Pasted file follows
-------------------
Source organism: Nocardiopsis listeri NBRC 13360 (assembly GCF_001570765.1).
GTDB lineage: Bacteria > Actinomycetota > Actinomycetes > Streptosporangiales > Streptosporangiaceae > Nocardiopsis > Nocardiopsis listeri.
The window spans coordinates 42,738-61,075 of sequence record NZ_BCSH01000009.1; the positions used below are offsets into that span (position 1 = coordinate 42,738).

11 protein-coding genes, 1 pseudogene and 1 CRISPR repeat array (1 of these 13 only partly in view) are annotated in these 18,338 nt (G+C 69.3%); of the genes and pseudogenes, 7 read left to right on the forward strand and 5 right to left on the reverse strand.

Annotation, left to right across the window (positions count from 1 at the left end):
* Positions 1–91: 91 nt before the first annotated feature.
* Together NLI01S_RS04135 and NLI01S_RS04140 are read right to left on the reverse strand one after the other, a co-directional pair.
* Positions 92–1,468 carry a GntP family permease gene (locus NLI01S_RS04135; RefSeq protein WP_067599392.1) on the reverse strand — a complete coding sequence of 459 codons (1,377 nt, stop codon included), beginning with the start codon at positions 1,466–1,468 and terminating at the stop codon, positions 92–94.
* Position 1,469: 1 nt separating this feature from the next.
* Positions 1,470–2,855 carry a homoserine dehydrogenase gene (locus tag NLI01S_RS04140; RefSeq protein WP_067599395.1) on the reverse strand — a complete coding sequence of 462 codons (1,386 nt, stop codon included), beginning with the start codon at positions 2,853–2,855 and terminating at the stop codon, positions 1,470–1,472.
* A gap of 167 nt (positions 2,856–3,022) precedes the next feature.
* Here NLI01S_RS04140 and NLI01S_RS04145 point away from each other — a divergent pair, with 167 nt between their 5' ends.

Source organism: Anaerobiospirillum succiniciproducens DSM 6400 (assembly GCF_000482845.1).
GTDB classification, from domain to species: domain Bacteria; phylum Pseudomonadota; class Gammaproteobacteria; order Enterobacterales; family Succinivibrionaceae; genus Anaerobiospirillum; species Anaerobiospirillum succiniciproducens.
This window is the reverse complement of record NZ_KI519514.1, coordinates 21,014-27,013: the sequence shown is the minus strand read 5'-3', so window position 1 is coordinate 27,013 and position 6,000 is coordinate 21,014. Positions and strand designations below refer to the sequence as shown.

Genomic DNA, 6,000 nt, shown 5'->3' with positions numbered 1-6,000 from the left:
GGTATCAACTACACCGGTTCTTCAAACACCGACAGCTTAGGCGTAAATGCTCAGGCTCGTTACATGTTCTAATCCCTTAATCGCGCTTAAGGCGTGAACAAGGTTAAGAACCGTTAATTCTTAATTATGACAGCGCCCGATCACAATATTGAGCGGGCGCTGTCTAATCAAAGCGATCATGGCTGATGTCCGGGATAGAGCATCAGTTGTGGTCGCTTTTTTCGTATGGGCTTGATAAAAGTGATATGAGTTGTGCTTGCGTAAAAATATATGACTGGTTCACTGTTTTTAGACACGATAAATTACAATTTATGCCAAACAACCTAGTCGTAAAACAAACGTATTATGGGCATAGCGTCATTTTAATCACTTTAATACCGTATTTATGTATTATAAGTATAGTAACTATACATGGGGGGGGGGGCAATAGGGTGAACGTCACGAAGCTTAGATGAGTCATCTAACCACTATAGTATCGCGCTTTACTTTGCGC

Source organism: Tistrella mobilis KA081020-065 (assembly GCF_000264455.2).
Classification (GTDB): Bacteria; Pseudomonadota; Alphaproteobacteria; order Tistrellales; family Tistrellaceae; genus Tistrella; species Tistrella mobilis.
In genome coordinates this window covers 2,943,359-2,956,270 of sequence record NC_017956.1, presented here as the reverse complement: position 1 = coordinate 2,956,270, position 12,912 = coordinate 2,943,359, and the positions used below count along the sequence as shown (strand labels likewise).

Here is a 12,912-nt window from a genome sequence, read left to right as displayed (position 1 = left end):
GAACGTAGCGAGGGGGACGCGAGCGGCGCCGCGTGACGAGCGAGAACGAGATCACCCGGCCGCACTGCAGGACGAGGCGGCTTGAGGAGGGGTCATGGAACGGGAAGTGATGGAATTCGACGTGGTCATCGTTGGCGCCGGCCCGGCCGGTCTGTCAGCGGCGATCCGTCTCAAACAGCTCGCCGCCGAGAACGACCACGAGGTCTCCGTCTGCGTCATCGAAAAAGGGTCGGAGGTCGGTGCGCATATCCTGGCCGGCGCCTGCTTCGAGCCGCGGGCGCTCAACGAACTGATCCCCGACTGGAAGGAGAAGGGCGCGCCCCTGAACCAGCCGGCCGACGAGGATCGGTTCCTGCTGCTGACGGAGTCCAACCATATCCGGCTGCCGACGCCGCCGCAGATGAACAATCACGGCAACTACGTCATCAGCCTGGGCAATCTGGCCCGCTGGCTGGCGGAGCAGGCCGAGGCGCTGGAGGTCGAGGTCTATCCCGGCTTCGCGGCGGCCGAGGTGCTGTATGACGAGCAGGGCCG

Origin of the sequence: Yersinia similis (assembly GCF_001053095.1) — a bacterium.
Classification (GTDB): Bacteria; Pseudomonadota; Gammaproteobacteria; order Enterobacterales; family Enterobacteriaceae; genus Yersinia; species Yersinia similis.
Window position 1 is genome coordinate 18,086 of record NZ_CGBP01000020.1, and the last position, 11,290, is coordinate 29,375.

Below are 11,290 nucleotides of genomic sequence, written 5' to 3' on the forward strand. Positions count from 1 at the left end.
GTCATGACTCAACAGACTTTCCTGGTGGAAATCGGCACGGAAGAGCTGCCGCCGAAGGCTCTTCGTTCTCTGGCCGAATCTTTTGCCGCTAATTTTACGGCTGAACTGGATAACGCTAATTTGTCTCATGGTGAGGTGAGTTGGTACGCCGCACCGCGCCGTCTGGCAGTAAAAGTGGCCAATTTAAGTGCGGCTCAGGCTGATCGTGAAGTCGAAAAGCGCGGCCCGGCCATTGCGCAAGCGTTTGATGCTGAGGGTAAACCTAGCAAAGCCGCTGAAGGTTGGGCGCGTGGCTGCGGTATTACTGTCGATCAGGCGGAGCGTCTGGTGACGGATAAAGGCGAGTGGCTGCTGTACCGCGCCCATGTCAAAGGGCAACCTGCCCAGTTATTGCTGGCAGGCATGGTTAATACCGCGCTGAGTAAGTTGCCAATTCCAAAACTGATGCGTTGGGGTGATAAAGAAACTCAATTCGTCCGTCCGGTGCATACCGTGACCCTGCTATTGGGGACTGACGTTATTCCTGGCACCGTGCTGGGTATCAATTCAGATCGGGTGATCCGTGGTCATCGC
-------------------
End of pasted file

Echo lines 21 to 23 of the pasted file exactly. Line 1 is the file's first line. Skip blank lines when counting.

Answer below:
Here is a 12,912-nt window from a genome sequence, read left to right as displayed (position 1 = left end):
GAACGTAGCGAGGGGGACGCGAGCGGCGCCGCGTGACGAGCGAGAACGAGATCACCCGGCCGCACTGCAGGACGAGGCGGCTTGAGGAGGGGTCATGGAACGGGAAGTGATGGAATTCGACGTGGTCATCGTTGGCGCCGGCCCGGCCGGTCTGTCAGCGGCGATCCGTCTCAAACAGCTCGCCGCCGAGAACGACCACGAGGTCTCCGTCTGCGTCATCGAAAAAGGGTCGGAGGTCGGTGCGCATATCCTGGCCGGCGCCTGCTTCGAGCCGCGGGCGCTCAACGAACTGATCCCCGACTGGAAGGAGAAGGGCGCGCCCCTGAACCAGCCGGCCGACGAGGATCGGTTCCTGCTGCTGACGGAGTCCAACCATATCCGGCTGCCGACGCCGCCGCAGATGAACAATCACGGCAACTACGTCATCAGCCTGGGCAATCTGGCCCGCTGGCTGGCGGAGCAGGCCGAGGCGCTGGAGGTCGAGGTCTATCCCGGCTTCGCGGCGGCCGAGGTGCTGTATGACGAGCAGGGCCG

Origin of the sequence: Yersinia similis (assembly GCF_001053095.1) — a bacterium.